High school football coaches across the state of Nevada are determined to play the upcoming season safely.
That’s why several of them collaborated on a scheduling proposal that Rich Muraco, Liberty coach and head of the Southern Nevada football coaches’ association, formally sent to the Nevada Interscholastic Activities Association Sunday morning.
“We decided we wanted to have a plan to address fall sports, football in particular, because we haven’t had any communication with what’s going to happen,” Muraco said. “We’re supposed to be less than two weeks away from putting helmets on and anyone can see that’s not going to happen; we’re not going to play our first games by August 14.”
Muraco’s proposal, which coaches including but not limited to Arbor View’s Matt Gerber, Palo Verde’s Joe Aznarez and Silverado’s Andy Ostolaza helped write, suggests a six-week moratorium on football-related activities starting this week. That would give the NIAA and Clark County School District until Sept. 1 to formulate a more concrete plan with the hope that the coronavirus situation could improve by then.
Under the coaches’ proposal, a seven-game, six-week schedule could begin on Sept. 25. The playoffs would be cut in half to allow for one less round and the season completing by the end of November.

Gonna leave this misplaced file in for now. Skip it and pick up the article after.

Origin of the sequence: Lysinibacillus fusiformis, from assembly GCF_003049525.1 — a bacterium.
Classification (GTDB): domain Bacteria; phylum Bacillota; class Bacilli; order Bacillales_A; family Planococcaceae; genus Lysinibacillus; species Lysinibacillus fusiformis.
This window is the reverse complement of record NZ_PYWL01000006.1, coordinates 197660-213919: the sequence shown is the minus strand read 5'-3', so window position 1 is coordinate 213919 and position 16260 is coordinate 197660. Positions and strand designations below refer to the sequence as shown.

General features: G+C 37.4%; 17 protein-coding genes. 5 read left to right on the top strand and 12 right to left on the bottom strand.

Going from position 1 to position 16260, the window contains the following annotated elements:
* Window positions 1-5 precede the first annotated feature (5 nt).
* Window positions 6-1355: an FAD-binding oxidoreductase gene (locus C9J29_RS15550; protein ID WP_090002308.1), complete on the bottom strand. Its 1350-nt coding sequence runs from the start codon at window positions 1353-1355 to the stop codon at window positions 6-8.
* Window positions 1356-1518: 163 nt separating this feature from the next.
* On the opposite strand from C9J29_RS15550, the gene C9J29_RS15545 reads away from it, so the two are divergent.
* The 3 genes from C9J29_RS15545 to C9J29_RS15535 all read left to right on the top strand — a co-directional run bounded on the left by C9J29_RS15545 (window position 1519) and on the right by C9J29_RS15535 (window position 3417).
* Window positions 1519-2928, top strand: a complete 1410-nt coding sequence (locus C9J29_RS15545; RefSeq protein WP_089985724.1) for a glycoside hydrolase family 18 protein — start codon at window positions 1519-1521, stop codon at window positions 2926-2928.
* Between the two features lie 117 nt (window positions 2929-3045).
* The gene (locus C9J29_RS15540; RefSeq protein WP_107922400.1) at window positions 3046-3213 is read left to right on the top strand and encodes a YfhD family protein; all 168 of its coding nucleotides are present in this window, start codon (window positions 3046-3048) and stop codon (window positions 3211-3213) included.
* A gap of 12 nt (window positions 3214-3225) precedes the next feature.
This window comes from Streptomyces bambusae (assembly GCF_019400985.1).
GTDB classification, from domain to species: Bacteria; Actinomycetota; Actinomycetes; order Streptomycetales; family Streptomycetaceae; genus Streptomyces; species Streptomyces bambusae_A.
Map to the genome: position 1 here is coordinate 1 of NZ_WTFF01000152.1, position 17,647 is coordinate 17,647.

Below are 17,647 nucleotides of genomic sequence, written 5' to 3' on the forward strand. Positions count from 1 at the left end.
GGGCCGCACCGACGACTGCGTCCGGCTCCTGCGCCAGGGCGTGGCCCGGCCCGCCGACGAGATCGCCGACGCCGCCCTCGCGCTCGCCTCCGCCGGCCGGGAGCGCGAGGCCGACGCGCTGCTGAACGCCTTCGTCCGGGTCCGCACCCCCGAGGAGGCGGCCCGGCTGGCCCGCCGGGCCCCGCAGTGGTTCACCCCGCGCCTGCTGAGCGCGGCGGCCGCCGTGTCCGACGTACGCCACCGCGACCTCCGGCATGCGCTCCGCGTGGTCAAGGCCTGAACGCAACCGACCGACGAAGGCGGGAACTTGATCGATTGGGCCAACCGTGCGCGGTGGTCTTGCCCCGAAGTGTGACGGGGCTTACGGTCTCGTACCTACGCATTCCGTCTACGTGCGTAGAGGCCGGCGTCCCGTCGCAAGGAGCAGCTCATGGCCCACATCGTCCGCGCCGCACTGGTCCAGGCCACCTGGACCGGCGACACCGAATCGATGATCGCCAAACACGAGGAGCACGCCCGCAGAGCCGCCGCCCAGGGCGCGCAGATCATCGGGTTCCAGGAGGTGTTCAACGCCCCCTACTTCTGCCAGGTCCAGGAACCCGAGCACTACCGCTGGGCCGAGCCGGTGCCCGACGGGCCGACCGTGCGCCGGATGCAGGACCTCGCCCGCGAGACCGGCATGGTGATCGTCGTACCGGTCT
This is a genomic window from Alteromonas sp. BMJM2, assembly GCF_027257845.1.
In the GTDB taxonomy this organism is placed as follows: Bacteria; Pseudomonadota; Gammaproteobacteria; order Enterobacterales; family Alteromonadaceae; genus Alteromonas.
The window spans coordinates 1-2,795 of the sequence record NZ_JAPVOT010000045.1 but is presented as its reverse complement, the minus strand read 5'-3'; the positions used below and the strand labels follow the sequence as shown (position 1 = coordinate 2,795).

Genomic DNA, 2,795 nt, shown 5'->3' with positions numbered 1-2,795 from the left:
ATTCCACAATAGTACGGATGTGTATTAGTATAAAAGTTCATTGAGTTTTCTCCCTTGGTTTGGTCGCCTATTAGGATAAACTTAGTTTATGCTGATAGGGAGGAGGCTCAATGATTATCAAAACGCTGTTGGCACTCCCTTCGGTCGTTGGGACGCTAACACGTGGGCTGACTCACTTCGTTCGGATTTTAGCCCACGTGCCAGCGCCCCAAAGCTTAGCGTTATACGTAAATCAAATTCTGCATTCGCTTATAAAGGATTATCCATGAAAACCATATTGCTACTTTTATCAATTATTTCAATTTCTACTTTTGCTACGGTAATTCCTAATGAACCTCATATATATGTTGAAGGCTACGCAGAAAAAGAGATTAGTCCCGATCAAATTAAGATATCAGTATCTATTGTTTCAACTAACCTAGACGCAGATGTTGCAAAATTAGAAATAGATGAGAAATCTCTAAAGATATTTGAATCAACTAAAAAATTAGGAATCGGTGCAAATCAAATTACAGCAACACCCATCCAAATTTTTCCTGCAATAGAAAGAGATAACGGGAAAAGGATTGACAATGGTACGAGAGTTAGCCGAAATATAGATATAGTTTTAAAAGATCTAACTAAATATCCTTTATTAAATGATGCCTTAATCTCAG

If the pandemic continues to make conditions unplayable, then the coaches are calling for the possibility of a spring season beginning on Feb. 15 and wrapping up by May 10.
“Our biggest concern right now is, it’s hard to justify kids and coaches being out there and risking their health when we can all pretty much see there’s no chance with how the governor has worded things that we’re returning to play,” Muraco said. “The governor has us in Phase 2 and we’re not going to be in Phase 3 by July 30, which is when we would need to start padded practice for the season.”
Muraco said he coordinated with several coaches from the North, and they were on board with the plan. He also took cues from what other states have decided in regard to football.
Ten states have pushed back the start of the season to at least late September. At least one (New Mexico) has agreed to spring season.
Four states (Utah, Pennsylvania, Georgia and Idaho) have indicated they’re going ahead with high-school football.
“We didn’t want to be one of those states who says we’re going to play no matter what,” Muraco said. “That’s just not going to work for us. We want to be safe.”